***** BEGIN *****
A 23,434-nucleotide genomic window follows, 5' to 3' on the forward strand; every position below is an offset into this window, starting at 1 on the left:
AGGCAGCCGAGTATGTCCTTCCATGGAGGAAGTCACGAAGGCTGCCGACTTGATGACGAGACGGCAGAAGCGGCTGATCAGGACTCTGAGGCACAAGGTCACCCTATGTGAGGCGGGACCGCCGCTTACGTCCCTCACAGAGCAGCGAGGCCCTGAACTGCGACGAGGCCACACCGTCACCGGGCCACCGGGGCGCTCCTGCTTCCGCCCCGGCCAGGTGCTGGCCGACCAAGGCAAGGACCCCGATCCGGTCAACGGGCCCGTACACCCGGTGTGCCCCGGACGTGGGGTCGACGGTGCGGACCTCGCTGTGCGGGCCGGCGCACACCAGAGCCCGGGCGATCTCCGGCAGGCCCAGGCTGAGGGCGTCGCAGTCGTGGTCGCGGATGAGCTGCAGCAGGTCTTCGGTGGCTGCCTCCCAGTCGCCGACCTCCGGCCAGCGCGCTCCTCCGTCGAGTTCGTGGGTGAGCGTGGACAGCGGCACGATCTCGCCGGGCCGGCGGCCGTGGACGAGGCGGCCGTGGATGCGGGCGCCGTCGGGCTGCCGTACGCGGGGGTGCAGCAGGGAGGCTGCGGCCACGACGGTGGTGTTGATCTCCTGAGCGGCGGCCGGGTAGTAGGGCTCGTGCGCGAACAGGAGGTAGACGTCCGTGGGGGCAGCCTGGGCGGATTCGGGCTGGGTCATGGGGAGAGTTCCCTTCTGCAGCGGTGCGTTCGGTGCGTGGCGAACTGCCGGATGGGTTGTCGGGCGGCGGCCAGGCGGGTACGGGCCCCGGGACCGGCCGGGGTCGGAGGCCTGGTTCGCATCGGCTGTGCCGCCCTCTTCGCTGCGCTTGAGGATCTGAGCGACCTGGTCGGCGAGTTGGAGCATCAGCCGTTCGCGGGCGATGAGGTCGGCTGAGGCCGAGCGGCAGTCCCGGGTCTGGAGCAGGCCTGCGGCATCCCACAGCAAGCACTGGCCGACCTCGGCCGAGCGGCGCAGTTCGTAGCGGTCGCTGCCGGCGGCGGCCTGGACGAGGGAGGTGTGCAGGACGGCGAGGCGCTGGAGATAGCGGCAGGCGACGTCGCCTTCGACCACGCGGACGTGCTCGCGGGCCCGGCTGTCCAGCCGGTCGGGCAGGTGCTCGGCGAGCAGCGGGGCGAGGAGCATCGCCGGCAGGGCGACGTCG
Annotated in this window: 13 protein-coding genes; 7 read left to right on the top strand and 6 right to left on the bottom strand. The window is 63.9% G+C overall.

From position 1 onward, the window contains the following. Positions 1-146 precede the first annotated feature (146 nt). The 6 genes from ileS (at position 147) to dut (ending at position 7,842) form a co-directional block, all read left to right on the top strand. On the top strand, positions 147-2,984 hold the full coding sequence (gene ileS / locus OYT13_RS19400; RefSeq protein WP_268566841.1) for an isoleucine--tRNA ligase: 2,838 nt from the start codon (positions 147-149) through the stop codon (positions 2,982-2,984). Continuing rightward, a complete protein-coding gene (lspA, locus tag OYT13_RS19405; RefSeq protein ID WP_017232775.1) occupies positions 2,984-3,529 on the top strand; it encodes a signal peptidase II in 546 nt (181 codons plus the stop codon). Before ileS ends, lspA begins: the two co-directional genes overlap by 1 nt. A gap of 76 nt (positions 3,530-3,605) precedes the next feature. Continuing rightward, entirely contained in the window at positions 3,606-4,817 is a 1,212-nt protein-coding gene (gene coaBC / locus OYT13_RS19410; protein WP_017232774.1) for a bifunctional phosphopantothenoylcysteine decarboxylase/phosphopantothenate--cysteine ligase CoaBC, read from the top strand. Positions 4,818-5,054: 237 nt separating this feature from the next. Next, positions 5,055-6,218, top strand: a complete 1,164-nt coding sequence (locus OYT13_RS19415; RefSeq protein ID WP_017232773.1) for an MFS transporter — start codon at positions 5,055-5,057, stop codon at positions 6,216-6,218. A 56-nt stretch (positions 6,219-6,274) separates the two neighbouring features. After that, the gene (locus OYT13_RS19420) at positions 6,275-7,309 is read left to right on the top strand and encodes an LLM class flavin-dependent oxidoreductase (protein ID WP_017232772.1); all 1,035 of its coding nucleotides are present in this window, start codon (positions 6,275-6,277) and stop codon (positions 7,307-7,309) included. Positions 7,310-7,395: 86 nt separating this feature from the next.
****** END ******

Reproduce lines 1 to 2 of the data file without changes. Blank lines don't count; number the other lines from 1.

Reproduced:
A 23,434-nucleotide genomic window follows, 5' to 3' on the forward strand; every position below is an offset into this window, starting at 1 on the left:
AGGCAGCCGAGTATGTCCTTCCATGGAGGAAGTCACGAAGGCTGCCGACTTGATGACGAGACGGCAGAAGCGGCTGATCAGGACTCTGAGGCACAAGGTCACCCTATGTGAGGCGGGACCGCCGCTTACGTCCCTCACAGAGCAGCGAGGCCCTGAACTGCGACGAGGCCACACCGTCACCGGGCCACCGGGGCGCTCCTGCTTCCGCCCCGGCCAGGTGCTGGCCGACCAAGGCAAGGACCCCGATCCGGTCAACGGGCCCGTACACCCGGTGTGCCCCGGACGTGGGGTCGACGGTGCGGACCTCGCTGTGCGGGCCGGCGCACACCAGAGCCCGGGCGATCTCCGGCAGGCCCAGGCTGAGGGCGTCGCAGTCGTGGTCGCGGATGAGCTGCAGCAGGTCTTCGGTGGCTGCCTCCCAGTCGCCGACCTCCGGCCAGCGCGCTCCTCCGTCGAGTTCGTGGGTGAGCGTGGACAGCGGCACGATCTCGCCGGGCCGGCGGCCGTGGACGAGGCGGCCGTGGATGCGGGCGCCGTCGGGCTGCCGTACGCGGGGGTGCAGCAGGGAGGCTGCGGCCACGACGGTGGTGTTGATCTCCTGAGCGGCGGCCGGGTAGTAGGGCTCGTGCGCGAACAGGAGGTAGACGTCCGTGGGGGCAGCCTGGGCGGATTCGGGCTGGGTCATGGGGAGAGTTCCCTTCTGCAGCGGTGCGTTCGGTGCGTGGCGAACTGCCGGATGGGTTGTCGGGCGGCGGCCAGGCGGGTACGGGCCCCGGGACCGGCCGGGGTCGGAGGCCTGGTTCGCATCGGCTGTGCCGCCCTCTTCGCTGCGCTTGAGGATCTGAGCGACCTGGTCGGCGAGTTGGAGCATCAGCCGTTCGCGGGCGATGAGGTCGGCTGAGGCCGAGCGGCAGTCCCGGGTCTGGAGCAGGCCTGCGGCATCCCACAGCAAGCACTGGCCGACCTCGGCCGAGCGGCGCAGTTCGTAGCGGTCGCTGCCGGCGGCGGCCTGGACGAGGGAGGTGTGCAGGACGGCGAGGCGCTGGAGATAGCGGCAGGCGACGTCGCCTTCGACCACGCGGACGTGCTCGCGGGCCCGGCTGTCCAGCCGGTCGGGCAGGTGCTCGGCGAGCAGCGGGGCGAGGAGCATCGCCGGCAGGGCGACGTCG